As evidence continues to accumulate about the importance of GM pathology in MS, the need to accurately image GM lesions is greater than ever. For instance, research has found that intracortical lesions discovered using DIR and PSIR are correlated with cognitive impairment in patients with MS.26

 

More Information on Grey Matter Lesions in MS

Using Laboratory Tests for Diagnosis

While clinical symptoms and CNS imaging are the most important factors in diagnosing Multiple Sclerosis (MS), laboratory tests can also play a role. Some tests commonly used to help confirm a diagnosis of MS include1,2,16,27,28:

  • Cerebrospinal fluid (CSF) tests
  • Evoked potential assessments
  • Optical coherence tomography (OCT) imaging

Cerebrospinal Fluid

The most commonly used laboratory tests to help diagnose MS involve the use of CSF, which is obtained from the patient through a lumbar puncture. The CSF is then processed and analyzed for signs of elevated gamma globulin proteins or oligoclonal banding. The presence of oligoclonal banding in CSF is considered a hallmark sign of MS, with 90% of patients with MS testing positive for this disease marker.18,27

Graphic showing MS Test - Oligoclonal Banding in CSF

Oligoclonal banding is found in
90% of patients with MS29

Reproduced from Multiple Sclerosis Trust. Lumbar puncture. https://www.mstrust.org.uk/a-z/lumbar-puncture. Updated March 2018. Accessed June 10, 2019.

Evoked Potentials Test

Evoked potential tests measure how quickly electrical impulses travel through the CNS. These tests use sensory stimulation (lights, sounds, touch) to trigger a response in the patient showing any abnormalities in neurological conduction. With EP tests, the accuracy rate for diagnosing MS is between 67% and 85%.16,30,31

Optical Coherence Tomography

OCT is an imaging technique that uses near-infrared light to measure the thickness of retinal nerves and detect neurological damage at the back of the eye. This technique is accurate, fast, noninvasive, and relatively inexpensive.32

In patients with MS, research suggests that OCT imaging can be used to predict both visual function and broader disability progression.32

More information about Disability Progression in MS

The Problem of Misdiagnosis

While the process for diagnosing Multiple Sclerosis (MS) has improved significantly over the past 20 years, misdiagnosis continues to be a problem. An estimated 5% to 10% of patients diagnosed with MS are later found to have a different condition.33 Alternately, one study of 50 patients with MS found that 58% were previously misdiagnosed as having other conditions including psychiatric disorders, orthopedic problems, and viral infections.34

Among patients who are misdiagnosed, the disorders most commonly mistaken for MS include33,35:

  • Psychiatric disease
  • Migraine
  • Fibromyalgia
  • Other neurologic disorders
  • Psychogenic disorder
  • Acute disseminated encephalomyelitis (ADEM)
  • Neuromyelitis optica spectrum disorder (NMOSD)
  • Idiopathic transverse myelitis

 

In some cases, these patients may remain misdiagnosed for as long as 10 to 15 years. During this time, patients are often treated with medications that are inappropriate for their condition. In a 2015 study of 110 misdiagnosed patients, 33% remained diagnosed with the wrong condition for more than 10 years.35 For these misdiagnosed patients, there can be significant clinical, economic, emotional, and psychosocial consequences.2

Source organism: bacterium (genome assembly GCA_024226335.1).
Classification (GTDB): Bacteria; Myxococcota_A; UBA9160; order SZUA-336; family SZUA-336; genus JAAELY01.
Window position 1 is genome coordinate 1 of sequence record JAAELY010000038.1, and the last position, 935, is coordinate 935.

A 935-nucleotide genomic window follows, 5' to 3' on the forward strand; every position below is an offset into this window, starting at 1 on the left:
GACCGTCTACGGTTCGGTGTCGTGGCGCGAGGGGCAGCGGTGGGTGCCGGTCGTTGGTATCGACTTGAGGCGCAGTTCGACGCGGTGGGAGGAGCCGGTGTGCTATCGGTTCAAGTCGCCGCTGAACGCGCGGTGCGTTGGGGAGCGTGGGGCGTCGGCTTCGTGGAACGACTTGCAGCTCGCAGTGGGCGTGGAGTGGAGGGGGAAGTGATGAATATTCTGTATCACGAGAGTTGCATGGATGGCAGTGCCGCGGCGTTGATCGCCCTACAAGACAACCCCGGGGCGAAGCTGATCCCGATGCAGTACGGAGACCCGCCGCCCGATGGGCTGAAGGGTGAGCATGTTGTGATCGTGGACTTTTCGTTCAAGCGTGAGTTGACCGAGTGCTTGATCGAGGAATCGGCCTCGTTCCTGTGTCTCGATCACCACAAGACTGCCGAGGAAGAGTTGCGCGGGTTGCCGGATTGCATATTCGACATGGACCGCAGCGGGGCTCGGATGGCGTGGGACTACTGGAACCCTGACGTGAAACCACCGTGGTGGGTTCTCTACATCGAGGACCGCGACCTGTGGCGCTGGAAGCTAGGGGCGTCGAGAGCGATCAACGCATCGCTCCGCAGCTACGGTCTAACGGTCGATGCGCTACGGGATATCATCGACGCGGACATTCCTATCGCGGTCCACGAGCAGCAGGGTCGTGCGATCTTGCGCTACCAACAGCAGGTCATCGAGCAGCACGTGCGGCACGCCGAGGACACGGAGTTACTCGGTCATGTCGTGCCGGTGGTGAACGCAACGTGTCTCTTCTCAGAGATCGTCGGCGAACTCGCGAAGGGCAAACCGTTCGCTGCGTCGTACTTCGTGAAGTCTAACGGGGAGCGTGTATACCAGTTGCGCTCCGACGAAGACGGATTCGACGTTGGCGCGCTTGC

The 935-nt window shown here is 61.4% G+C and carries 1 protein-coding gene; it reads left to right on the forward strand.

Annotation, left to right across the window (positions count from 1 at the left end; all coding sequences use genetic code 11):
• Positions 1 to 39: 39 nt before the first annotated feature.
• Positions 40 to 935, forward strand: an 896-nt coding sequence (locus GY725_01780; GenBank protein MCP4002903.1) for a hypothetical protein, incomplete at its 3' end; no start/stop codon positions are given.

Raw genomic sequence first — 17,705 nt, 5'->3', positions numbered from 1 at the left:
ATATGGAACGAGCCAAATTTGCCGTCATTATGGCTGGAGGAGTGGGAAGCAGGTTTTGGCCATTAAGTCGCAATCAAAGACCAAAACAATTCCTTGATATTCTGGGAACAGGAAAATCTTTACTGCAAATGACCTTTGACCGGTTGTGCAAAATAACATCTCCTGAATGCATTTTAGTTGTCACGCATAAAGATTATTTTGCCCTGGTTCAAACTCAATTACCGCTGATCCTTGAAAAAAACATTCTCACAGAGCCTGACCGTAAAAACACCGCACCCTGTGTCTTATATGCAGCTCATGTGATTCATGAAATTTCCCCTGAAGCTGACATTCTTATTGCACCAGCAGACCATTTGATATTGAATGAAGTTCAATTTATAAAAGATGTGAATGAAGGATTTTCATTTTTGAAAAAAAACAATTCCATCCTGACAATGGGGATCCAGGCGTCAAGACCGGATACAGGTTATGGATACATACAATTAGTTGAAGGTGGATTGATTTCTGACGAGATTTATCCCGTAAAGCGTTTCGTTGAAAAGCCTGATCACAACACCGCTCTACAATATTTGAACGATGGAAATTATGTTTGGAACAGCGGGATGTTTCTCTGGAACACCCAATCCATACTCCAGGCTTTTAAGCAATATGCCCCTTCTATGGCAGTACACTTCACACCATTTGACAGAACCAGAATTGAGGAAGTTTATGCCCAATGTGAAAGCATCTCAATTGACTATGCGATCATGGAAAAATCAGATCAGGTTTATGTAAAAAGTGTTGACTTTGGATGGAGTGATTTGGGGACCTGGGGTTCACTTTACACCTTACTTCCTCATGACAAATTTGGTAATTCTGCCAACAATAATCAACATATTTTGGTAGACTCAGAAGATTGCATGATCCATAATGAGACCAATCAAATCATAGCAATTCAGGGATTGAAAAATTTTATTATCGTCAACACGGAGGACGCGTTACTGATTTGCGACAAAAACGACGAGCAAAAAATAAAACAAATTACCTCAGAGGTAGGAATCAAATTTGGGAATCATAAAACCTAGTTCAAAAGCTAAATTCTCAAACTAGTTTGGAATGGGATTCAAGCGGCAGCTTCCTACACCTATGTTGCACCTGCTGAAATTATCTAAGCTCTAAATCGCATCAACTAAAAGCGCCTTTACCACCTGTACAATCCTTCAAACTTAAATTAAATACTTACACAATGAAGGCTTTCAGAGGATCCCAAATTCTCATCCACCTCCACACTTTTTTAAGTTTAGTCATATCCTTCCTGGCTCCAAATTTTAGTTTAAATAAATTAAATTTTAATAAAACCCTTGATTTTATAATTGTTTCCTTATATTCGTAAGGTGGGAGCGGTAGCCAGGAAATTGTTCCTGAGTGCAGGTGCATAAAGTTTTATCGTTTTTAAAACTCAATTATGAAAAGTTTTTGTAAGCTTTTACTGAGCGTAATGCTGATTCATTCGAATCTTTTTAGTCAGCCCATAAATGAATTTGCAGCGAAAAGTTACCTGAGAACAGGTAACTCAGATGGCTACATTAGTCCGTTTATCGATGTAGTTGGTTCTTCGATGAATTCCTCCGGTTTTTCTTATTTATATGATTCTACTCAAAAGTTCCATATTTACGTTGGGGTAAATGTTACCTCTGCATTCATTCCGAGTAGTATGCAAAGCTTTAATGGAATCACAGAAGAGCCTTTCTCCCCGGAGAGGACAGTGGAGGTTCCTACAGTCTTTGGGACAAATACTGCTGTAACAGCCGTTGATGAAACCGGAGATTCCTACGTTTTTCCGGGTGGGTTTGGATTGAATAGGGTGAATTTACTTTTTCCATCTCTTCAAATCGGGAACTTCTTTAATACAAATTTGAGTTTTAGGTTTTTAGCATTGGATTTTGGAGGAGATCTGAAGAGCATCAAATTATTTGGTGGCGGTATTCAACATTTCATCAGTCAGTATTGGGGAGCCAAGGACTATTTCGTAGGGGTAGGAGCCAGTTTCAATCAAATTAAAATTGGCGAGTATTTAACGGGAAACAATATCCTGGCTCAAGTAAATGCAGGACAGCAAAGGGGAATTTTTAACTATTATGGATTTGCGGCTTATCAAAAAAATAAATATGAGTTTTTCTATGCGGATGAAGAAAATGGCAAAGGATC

In a study of 110 patients with MS who were misdiagnosed,

33% were misdiagnosed for
10 to 15 years35

How MS Misdiagnosis Occurs

Despite advances in technology and process, Multiple Sclerosis (MS) remains a difficult condition to diagnose. It is a complex and unpredictable autoimmune disease with high variability from patient to patient.1-3 Furthermore, there are other neurological diseases that mimic its pathology and symptomatology.1,2

The most common factors contributing to misdiagnosis of MS are2,35:

  • Misinterpretation of symptoms as relapses
  • Inability to establish dissemination in time
  • Inaccurate reading of magnetic resonance imaging (MRI) results
  • Misapplication of diagnostic criteria
  • Failure to consider, misapplication of laboratory test results

 

Examining Symptoms

If observed symptoms are believed to be caused by an indeterminate demyelinating event, clinicians should immediately begin classifying them as either typical or atypical for MS.3 Typical symptoms include visual disturbances, numbness or tingling, motor difficulties, and fatigue. If symptoms are not typical, it should raise suspicion.9

In a study of 110 patients with MS who were misdiagnosed,

65% presented with atypical symptoms35

MRI Evidence

Misinterpretation of MRI results can also play a role in misdiagnosis. MRI abnormalities that arise from other neurological conditions are often incorrectly attributed to MS. One study found that MRI abnormalities contributed to misdiagnosis in more than half of the patients in the study.35

In a study of 110 patients with MS who were misdiagnosed,

>50% of cases were attributed to MRI misinterpretation35

In patients with MS, MRI evidence typically includes well-circumscribed ovoid brain lesions that are periventricular, juxtacortical, or infratentorial. Spinal lesions are typically short (1 or fewer vertebrate segments) and tend to be located within the cervical or thoracic region of the spinal cord. Evidence of 2 or more of these lesions in different locations present clear evidence of dissemination in time, making it strongly suggestive of MS, rather than a different neurological disorder.26

More Information About MS Symptoms and Pathology